Nino Williams should not be smiling.
Not while he recalls stories of growing up fatherless in an impoverished St. Louis neighborhood. Not while he explains how he was duped into leaving it for a “fake” Kansas City high school. Not while he discusses the tireless work it took to academically qualify for college. And not while he describes the dozens of injuries he has sustained during his five years at Kansas State.
These are not cheerful memories, yet the senior is sharing them like lines from a romantic comedy.
“It hasn’t always been good, but, at the same time, it has always been good,” says Williams, pausing to smile. “That probably doesn’t make any sense. I guess what I’m trying to say is: I learned from it — all of it. It helped me with life, and it taught me how to make it through tough situations. I wouldn’t change a thing.”
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The journey has been most fun recently. Williams, a 6-foot-5, 220-pounder, has revitalized himself as a technically sound forward who thrives on mid-range jumpers after years of focusing on athletic plays as a swingman. The transition has led to career-high averages (11.5 points and 5.2 rebounds), honors (two Big 12 player of the week awards) and respect (team captain).
K-State coach Bruce Weber thinks Williams’ leadership is the glue holding the Wildcats together during a tumultuous season.
“Nino plays hard every time,” Weber says. “He has been great for us. He worked very hard this summer, as hard as he has worked since I have been here. That’s why he is having a great year. It’s just sad the team isn’t.”
Still, his improvement is a beacon of hope for an up-and-down team. K-State players say the key to turning things around — building on four victories against ranked teams and forgetting about a 14-15 record — starts with emulating Williams. They want to send him out with a victory in his final home game Saturday against Iowa State.
“People are starting to see how good he is,” senior forward Thomas Gipson says. “They are starting to see what he can do on offense and on defense as far as playing hard and getting deflections and steals. We all knew it was coming. He is a leader.”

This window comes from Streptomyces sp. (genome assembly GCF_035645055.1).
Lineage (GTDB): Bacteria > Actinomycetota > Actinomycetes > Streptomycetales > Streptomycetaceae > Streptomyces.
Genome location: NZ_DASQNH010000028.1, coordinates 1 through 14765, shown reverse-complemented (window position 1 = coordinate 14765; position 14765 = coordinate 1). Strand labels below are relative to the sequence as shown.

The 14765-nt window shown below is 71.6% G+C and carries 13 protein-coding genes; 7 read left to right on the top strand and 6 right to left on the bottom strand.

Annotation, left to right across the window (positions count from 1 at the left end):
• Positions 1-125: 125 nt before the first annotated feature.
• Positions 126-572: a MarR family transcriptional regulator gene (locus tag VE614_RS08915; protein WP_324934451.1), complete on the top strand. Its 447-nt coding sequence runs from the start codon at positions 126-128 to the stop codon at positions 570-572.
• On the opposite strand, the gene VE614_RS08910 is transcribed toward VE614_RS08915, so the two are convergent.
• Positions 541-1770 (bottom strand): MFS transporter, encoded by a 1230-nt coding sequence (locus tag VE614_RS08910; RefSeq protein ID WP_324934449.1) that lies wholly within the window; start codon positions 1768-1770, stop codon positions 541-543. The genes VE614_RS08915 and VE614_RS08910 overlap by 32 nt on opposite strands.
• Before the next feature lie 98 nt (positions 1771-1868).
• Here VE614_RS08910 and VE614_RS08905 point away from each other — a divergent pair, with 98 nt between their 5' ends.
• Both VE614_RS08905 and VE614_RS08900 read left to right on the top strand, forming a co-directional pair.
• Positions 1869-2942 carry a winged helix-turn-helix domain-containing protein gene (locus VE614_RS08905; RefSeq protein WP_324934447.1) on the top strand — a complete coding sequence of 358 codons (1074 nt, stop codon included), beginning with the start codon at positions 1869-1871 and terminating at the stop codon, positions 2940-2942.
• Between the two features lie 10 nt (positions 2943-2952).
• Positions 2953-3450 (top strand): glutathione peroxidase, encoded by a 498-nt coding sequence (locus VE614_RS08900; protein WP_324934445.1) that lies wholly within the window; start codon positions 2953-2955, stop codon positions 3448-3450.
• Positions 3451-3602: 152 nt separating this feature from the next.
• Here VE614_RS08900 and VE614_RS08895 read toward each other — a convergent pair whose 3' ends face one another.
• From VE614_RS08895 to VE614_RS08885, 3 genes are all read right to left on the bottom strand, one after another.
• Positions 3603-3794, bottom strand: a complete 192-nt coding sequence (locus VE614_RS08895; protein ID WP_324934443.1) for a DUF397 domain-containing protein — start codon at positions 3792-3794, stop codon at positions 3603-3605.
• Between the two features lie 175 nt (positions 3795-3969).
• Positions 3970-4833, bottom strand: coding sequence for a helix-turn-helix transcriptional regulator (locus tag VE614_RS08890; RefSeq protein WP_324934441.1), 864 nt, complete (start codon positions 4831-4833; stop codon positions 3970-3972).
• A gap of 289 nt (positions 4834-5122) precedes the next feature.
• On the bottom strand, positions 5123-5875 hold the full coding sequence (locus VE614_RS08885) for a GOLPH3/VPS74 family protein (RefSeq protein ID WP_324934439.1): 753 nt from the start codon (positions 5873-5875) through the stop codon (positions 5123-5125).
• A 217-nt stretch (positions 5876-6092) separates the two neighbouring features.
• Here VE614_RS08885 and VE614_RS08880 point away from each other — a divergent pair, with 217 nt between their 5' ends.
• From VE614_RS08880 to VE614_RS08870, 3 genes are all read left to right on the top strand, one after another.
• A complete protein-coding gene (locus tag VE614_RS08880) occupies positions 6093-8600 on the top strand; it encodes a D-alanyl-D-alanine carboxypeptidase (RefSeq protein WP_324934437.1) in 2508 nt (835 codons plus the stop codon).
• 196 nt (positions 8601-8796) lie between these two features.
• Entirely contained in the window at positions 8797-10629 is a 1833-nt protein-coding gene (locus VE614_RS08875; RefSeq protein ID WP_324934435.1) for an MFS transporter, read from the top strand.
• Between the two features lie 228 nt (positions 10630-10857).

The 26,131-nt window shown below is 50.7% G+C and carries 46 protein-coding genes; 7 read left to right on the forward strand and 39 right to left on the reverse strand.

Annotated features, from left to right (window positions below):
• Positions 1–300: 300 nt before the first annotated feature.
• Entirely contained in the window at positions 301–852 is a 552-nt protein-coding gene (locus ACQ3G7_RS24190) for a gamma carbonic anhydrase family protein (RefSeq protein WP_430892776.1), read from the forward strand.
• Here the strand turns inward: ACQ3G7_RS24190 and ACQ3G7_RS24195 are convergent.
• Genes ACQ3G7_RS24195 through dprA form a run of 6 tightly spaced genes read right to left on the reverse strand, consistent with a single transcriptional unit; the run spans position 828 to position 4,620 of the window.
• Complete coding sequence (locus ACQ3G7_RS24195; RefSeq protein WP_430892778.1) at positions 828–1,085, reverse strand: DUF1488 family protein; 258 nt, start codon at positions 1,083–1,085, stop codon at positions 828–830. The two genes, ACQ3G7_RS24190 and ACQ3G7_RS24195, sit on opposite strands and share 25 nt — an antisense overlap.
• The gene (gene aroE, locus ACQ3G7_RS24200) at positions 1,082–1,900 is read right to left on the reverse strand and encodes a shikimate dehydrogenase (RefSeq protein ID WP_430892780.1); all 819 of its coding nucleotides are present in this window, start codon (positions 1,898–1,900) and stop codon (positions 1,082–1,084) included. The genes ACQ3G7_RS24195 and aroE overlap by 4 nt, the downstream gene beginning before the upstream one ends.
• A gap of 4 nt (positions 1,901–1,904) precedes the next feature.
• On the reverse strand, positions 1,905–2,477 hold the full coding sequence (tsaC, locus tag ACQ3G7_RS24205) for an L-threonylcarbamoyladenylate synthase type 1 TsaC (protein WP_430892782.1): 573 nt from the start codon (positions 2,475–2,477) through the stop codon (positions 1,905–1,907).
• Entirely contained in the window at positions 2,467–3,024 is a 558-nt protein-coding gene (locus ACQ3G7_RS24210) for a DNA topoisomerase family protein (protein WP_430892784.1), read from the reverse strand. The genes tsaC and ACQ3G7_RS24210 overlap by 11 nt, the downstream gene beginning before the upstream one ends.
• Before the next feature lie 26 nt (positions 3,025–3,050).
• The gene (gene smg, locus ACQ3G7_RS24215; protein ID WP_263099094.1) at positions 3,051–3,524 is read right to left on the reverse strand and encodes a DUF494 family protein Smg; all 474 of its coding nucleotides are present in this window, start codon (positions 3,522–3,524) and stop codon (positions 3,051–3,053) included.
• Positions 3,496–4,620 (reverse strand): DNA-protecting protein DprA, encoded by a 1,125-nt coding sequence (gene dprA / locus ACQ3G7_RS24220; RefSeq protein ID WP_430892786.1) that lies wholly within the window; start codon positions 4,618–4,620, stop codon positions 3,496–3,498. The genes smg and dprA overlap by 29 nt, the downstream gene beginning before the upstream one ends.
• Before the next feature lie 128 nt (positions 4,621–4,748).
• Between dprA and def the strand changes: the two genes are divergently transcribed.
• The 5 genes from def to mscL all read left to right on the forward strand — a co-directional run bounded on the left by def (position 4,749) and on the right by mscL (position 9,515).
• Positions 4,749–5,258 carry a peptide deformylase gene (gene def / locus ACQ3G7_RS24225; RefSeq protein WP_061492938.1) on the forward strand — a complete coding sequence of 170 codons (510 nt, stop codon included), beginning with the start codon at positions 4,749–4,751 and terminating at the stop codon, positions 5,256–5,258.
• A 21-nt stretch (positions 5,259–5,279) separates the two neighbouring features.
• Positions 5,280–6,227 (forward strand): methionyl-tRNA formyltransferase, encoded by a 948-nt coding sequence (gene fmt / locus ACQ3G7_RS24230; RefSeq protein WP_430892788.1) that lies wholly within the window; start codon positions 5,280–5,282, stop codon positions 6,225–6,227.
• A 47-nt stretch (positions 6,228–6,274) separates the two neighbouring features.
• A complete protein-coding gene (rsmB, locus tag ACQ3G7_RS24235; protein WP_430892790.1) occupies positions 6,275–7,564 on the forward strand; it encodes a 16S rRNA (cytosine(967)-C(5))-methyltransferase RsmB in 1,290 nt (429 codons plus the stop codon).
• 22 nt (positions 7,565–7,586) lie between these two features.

In one sense, this is all a surprise. In another, this was expected.
The way outsiders view Williams depends entirely on when they set expectations.
When Williams signed with K-State in the summer of 2010, he did so as an all-state honoree and a four-star prospect, the highest-rated player in a recruiting class that included Will Spradling and Shane Southwell. But while they started, made game-winning plays and scored 1,000 career points, Williams watched from the bench, or, more often, the rehabilitation room.
Williams’ first four years at K-State were filled with disappointment and injuries. Two concussions forced him to take a redshirt as a freshman, nagging knee problems led to surgeries. Ailments to his shoulder, legs and feet slowed him down.
“He gets hurt on almost every play,” Weber says. “You feel bad, but that is who he is. He plays with reckless abandon. It is one of his strengths, but, unfortunately, it has led to injuries. It’s just a good thing he is tough.”
Williams has played through pain on countless occasions, but the injuries have taken a toll. His teammates jokingly call him “Old Man Legs.” Weber said Williams would benefit from the occasional game off, like a veteran NBA player in the twilight of his career.
Nevertheless, Williams has found his top form, scoring 20 or more points four times this season and shooting down Kansas with 15 points Monday.
In a weird way, the injuries have helped. Early in his career, he often tried to do too much and entered his senior season averaging 4.7 points. Now, he focuses on simple tasks like setting screens, grabbing rebounds and taking mid-range jump shots few others value. He is a master on the baseline.
“One thing I’ve learned is two points is two points,” Williams says. “They don’t all have to be dunks, which is good because I can’t dunk like I used to. That mentality helped me a lot, just understanding the game. The game is not about dunking and making highlight plays. There is a lot else that goes into it.”